Melissa McShane's Reviews > The Guernsey Literary and Potato Peel Pie Society

The Guernsey Literary and Potato Peel Pie Society by Mary Ann Shaffer
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it was amazing
bookshelves: own, historical-fiction, world-war-2, epistolary, romance

My daughter read and loved this book and was appalled to learn I had never read it. (Her exact text: I thought u people LIKED books)(She doesn't bother spelling out words, ever) So I had her put it on my bed (Yes, of course I own it, I own like 1200 physical books I have not read, no I don't think I have a problem, thank you very much) and read it the next day.

Of course, this was almost three months ago, so I don't remember the details, but I loved it. It's a delightful story, and I'm a sucker for tales told through correspondence. There's a sweet little romance, and some heartwrenching moments, and overall I am glad I didn't put off reading it any longer. I really liked the sideways take on World War II, which kept the book from feeling stale. Highly recommended.
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Reading Progress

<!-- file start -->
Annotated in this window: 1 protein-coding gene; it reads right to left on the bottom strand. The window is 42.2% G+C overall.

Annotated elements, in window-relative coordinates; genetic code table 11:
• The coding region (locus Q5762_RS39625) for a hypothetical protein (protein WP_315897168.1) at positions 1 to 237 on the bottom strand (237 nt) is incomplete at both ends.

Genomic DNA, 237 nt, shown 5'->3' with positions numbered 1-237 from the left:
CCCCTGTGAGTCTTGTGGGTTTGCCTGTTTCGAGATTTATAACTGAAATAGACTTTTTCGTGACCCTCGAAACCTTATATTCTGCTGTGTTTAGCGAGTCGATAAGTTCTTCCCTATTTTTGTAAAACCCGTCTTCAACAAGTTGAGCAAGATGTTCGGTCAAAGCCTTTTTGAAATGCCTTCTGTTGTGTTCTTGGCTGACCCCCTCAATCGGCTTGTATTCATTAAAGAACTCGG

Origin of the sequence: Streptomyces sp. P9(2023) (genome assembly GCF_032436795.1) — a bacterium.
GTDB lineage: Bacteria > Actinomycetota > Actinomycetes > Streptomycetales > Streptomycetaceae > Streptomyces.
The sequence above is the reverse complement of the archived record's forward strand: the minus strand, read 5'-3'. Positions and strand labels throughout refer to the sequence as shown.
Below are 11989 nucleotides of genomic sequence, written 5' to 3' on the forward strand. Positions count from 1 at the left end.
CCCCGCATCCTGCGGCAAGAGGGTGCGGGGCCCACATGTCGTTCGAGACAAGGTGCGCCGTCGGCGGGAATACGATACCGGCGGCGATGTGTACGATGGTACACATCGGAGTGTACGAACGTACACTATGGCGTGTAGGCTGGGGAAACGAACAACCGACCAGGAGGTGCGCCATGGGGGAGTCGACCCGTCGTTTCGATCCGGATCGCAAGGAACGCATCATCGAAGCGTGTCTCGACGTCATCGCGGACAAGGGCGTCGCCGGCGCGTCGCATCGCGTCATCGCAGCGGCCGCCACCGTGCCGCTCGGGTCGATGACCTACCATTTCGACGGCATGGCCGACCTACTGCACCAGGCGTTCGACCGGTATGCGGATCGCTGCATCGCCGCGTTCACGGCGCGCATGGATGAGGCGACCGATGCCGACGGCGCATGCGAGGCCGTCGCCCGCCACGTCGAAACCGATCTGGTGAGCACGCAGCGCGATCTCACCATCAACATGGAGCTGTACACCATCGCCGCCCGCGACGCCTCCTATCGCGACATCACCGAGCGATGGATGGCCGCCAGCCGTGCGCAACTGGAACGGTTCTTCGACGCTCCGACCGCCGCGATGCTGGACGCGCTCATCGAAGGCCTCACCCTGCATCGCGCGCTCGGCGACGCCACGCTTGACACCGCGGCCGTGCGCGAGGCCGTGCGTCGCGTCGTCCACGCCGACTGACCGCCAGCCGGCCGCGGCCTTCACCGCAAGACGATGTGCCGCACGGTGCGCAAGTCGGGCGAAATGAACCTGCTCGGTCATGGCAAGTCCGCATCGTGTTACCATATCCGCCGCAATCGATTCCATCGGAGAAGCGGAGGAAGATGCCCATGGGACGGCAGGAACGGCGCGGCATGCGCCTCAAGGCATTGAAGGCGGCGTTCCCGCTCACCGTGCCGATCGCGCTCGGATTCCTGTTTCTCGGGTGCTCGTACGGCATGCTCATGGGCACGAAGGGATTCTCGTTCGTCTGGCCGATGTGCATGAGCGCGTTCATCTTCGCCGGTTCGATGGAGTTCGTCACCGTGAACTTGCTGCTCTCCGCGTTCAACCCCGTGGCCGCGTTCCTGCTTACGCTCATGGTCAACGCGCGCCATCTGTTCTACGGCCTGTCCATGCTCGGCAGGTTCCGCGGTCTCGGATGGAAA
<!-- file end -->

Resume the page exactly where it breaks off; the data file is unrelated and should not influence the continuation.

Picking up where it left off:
Started Reading
August 19, 2018 – Finished Reading
November 6, 2018 – Shelved

Comments Showing 1-3 of 3 (3 new)

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message 1: by Francesca (new) - added it

Francesca Forrest Your review set me to reading other reviews by other Goodreads friends--it sounds interesting!

Melissa McShane And I ended up reading some of those reviews that you liked! It was a really enjoyable book...though I'm now thinking about that "more English than English" idea from one of those reviews and wondering how true it is. Hard to tell when you're an American reader without the English experience.

message 3: by Francesca (new) - added it

Francesca Forrest For me it's the use of British phraseology--I feel like American writers end up using more of it than is natural in everyday British speech. As Americans, we *notice* British turns of phrase, so I understand writers sticking them in to show that these are British people speaking, but then they tend to use them too much. Or they sometimes get the intensity of slang wrong. And then sometimes they miss speech things that *are* common. Like, a British person is more likely to say "I'll meet you at half past five" than to say "I'll meet you at five thirty." ... At least in my experience, but I'm realizing that I'm now relatively old and what I'm saying applies for people of my generation and older--younger people probably have some different speech habits!

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